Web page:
Edinburgh City Chambers
|Edinburgh City Chambers|
|Designated||14 December 1970|
Edinburgh City Chambers in Edinburgh, Scotland, is the meeting place of the City of Edinburgh Council and its predecessors, Edinburgh Corporation and Edinburgh District Council. It is a Category A listed building.
The current building was originally built as the Royal Exchange, which was funded by subscription and commissioned in 1753. It was designed by John Adam with detail alterations by John Fergus. The building works absorbed many small streets, commonly known in Edinburgh as "closes", that ran north to south across the breadth of the site. The Royal Exchange building sat partially on top of the truncated buildings on the closes that were subsequently blocked-off. These now underground closes were still accessible but were closed for public access for many years until reopened as 'The Real Mary King's Close'. The Exchange was opened by Lord Provost George Drummond in 1760.
The exchange had a coffee shop and shops including a millinery operated by Sibilla Hutton. The Exchange never proved popular with the merchants, for whom it was built, who persisted in meeting at the Mercat Cross or, rather, where it stood before it was removed in 1756. The Town Council took over the north range in 1811 as the City Chambers and by 1893 had bought the whole building.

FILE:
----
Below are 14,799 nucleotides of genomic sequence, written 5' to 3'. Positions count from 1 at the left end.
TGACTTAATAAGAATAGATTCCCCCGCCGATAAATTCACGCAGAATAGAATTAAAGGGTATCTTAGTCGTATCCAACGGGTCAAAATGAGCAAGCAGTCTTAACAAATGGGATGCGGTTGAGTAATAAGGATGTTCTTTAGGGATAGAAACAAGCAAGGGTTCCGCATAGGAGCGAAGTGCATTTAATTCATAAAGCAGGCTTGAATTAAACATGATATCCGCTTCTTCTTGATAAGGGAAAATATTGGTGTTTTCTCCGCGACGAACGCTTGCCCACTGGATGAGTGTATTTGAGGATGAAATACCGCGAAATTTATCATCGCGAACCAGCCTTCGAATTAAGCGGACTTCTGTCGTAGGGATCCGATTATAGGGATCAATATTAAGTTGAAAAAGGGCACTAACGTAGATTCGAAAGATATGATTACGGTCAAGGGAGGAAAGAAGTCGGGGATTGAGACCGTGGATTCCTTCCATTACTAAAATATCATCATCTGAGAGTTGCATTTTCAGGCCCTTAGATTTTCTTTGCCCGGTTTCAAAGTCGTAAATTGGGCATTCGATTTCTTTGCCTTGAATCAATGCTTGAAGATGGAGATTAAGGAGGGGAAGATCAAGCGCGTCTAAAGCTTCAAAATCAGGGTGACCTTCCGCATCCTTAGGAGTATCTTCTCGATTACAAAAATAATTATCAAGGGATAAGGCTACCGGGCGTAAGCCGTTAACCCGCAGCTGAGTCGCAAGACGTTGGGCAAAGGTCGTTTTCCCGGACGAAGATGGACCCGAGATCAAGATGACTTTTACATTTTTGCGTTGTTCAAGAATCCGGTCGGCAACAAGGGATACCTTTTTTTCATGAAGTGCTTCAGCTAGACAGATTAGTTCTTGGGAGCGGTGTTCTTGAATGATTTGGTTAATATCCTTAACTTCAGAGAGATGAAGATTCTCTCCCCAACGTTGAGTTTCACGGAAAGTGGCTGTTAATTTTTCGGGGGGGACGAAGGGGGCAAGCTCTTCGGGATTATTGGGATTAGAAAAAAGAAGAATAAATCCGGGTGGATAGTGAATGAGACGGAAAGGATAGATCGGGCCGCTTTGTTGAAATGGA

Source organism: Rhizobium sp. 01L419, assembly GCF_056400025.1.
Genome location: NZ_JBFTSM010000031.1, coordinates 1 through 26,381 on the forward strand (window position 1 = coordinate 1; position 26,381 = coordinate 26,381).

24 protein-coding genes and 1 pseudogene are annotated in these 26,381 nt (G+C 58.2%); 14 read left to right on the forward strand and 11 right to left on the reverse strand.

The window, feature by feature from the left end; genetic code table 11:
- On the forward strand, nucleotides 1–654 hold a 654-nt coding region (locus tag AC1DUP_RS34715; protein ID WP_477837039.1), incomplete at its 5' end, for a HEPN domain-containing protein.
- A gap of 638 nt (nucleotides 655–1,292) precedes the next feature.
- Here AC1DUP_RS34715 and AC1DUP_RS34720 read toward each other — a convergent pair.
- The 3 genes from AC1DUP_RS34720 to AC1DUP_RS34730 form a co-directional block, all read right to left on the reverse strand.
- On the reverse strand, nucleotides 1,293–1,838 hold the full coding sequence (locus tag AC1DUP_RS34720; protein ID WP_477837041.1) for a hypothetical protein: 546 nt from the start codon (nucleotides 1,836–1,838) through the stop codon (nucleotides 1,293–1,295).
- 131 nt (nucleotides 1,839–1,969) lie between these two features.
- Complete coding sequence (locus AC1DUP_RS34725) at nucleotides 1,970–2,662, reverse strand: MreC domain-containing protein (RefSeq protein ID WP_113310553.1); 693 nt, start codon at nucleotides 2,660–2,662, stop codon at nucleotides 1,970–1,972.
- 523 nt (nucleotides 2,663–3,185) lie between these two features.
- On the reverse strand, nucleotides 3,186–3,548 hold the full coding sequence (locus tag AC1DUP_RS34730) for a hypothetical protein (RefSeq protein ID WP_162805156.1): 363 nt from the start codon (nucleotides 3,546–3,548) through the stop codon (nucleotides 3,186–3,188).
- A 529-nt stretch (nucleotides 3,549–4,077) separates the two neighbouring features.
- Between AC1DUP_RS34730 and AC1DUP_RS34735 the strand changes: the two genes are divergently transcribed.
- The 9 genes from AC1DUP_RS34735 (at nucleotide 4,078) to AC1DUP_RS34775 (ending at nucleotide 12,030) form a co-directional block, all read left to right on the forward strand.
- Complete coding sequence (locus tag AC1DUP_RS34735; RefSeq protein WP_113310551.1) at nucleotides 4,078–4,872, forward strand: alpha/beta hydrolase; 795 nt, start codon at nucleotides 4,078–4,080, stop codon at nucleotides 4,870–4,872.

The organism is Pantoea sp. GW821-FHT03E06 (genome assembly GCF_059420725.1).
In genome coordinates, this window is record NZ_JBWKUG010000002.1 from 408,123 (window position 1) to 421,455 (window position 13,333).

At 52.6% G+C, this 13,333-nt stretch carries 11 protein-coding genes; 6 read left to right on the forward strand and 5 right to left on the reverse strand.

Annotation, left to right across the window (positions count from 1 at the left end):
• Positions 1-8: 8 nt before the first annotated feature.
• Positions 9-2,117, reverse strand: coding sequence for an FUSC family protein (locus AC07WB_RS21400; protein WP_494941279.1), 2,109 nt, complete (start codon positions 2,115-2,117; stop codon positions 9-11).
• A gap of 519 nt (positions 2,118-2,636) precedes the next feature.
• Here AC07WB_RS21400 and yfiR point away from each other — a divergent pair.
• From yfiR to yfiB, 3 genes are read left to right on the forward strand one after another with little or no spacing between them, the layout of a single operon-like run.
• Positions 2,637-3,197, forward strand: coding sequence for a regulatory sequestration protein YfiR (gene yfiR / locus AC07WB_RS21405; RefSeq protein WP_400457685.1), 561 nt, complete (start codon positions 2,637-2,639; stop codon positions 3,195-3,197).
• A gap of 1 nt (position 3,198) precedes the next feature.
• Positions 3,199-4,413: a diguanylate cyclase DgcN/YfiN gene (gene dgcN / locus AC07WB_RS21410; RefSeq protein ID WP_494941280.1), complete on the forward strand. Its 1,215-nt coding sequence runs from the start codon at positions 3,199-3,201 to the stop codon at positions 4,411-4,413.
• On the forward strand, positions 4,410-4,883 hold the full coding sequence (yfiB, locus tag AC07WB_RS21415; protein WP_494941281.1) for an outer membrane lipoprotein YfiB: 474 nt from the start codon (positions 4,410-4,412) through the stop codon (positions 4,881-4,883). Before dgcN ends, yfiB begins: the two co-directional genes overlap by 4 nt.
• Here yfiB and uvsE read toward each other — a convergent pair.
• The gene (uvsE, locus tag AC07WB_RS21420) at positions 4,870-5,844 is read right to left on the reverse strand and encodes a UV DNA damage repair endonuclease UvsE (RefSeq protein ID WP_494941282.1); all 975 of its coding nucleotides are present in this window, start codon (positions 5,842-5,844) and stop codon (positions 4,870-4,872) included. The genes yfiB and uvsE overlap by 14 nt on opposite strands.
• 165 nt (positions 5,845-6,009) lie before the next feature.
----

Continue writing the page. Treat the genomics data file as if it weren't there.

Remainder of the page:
The City Chambers initially housed Edinburgh Town Council from 1893 to 1895, when that body was replaced by Edinburgh Corporation. It remained the Corporation's headquarters until it was replaced by Edinburgh District Council under the wider Lothian Regional Council in May 1975. It then remained the Edinburgh District Council headquarters until the abolition of the Lothian Region led to the formation of Edinburgh City Council in April 1996.
The main building is set back from the High Street behind a quadrangle fronted by a groin-vaulted open arcade screen facing the street. There is a prominent bronze statue of Alexander Taming Bucephalus, by John Steell, in the quadrangle. This was modelled in 1832 but not cast in bronze until 1883. It stood in St Andrew Square until 1916.
The "Stone of Remembrance", within the arcade on the High Street, commemorates residents of the royal burgh who lost their lives in the First World War. The monument was unveiled by Prince Henry on Armistice Day in 1927.
The bronze statue in the north east corner of the quadrangle is of General Stanisław Maczek, a Polish World War II tank commander who was instrumental in the Allied liberation of France, and who lived in Edinburgh for the last 46 years of his life. The statue, which was unveiled in 2018, is the work of the Polish sculptor, Bronislaw Krzysztof.
Most of the interior and all of the main Council Chambers date from 1875 to 1890 and are by the City Architect of the time, Robert Morham. He also built the north-west wing in 1898 and the arched arcade fronting the courtyard in 1901. The east and west wings on the Royal Mile are by the later City Architect Ebenezer James MacRae in the 1930s.
Edinburgh City Chambers from Cockburn Street
- Politics of Edinburgh
- Dunfermline City Chambers
- Glasgow City Chambers
- Scotland Malawi Partnership, based at the City Chambers
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